Before the notorious potato famine, many Irish were moving across the Atlantic to America in hopes of a more prosperous, uncomplicated and trouble-free lifestyle. Irish emigrants looked at America to offer a higher standard of living through high wages and low commodity costs. With the myths of an easily attainable lifestyle existing in America, it is no wonder why later; there were so many potato famine-era immigrants that they established the basis for the significant Irish population and ethnicity in the United States. The emphasis in the last proposition, however, is on the word myth. Many of those fleeing Ireland may or may not have believed that America would offer a prosperous and uncomplicated lifestyle. But most did believe that America offered a better life than that which they were subjected to in their home country.
With the British suppressing Irish citizens and their Catholic religion, a move to America seemed to be the answer to a better life. Irish began relocating in America in search of "the land of abundance". Many referred to the states as the "golden door."
The traveling Irish faced hardships as bad if not worse as they made their way to America. They traveled on ships across the Atlantic under horrendous conditions for an extensive period of time. The ship experience was so horrid that some referred to the ships as coffin ships. Moreover, the land of abundance isn't exactly what the Irish encountered when they disembarked. They were often so poor due to the potato famine that they had no choice but to settle at their port of entry to the states. There, the Irish lived in homes that "reflected both proximity to Irish workplaces and poverty . . . Along the canal corridor and near the docks one found the cheapest housing" (242). Most Irish dwellings had been subdivided to allow several families in one home. The Social Fabric describes American opportunity for the Irish:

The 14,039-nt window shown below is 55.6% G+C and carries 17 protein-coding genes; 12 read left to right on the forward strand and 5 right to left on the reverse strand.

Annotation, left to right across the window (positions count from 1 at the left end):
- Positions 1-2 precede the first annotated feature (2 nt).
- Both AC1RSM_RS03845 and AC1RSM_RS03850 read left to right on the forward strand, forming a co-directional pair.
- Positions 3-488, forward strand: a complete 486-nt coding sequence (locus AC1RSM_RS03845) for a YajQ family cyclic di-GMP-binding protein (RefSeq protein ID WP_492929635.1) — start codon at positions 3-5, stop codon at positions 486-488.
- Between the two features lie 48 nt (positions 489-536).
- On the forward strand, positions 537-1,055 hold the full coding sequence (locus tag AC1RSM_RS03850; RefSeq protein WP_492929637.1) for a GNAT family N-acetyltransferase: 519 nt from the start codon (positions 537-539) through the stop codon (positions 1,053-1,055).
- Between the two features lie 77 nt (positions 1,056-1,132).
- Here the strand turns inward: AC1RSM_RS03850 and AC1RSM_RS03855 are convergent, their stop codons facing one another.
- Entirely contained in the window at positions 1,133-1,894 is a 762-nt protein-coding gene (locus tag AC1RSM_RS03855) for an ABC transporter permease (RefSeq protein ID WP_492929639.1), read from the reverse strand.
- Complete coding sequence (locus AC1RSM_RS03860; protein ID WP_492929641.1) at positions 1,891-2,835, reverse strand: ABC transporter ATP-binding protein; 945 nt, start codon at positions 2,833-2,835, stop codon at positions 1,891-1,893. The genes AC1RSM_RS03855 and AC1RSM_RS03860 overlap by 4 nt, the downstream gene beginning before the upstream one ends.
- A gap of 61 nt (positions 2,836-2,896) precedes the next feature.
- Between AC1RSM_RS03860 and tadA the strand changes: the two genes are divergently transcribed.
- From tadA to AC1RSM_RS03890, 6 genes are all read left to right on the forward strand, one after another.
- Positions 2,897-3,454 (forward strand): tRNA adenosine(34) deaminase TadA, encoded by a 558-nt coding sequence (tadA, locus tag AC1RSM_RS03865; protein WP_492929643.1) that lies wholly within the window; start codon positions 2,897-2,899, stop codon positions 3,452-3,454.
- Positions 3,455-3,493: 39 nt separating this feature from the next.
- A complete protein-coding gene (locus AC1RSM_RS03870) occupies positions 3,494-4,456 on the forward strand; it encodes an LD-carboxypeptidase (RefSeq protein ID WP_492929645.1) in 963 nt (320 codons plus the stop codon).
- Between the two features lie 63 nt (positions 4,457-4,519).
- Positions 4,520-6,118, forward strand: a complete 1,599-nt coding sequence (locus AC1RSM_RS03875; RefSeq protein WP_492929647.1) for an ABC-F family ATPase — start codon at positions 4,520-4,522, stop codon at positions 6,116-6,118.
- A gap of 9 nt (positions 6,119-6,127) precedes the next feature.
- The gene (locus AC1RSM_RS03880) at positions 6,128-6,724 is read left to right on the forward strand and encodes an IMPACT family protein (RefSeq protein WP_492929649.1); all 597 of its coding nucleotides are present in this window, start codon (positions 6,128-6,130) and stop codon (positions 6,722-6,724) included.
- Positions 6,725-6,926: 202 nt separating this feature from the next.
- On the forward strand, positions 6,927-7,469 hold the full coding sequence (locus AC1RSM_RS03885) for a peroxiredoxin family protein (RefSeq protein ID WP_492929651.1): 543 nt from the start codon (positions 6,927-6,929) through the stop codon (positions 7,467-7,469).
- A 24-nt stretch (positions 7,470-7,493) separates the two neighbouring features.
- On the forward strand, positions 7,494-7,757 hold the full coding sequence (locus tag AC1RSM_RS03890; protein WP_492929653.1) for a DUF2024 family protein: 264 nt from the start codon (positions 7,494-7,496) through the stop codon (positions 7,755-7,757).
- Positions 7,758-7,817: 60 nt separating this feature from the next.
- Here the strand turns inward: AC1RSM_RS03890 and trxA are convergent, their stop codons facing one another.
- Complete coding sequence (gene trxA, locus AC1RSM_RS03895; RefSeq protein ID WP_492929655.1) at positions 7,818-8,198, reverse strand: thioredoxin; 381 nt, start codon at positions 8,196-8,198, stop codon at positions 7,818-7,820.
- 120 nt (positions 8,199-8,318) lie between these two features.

Even with the advantage of knowing English, the famine-era Irish had much going against them in America. They had few marketable skills, little education, and no money. Substantial social disorganization, poverty, crime, disease, alcoholism, and family dissolution accompanied their resettlement in America (241).
Employment wasn't offering an answer to the undesirable living conditions due to the Irish's lack of experience and skills. There was an abundant need for unskilled labor in America but because there were so many people looking for work, the wages remained ultimately low. Pay was often so low that Irish families would supplement their income by selling milk in the cities (242). Because the Irish portrayed an undesirable, under-standard, and unskilled image, job-seekers would commonly see a "NINA" (No Irish need apply) sign in the windows of what could have been prospective employers.
The Social Fabric states that Germans were often found as unskilled laborers also. Actually, Germans outnumbered Irish in unskilled labor positions, but Germans...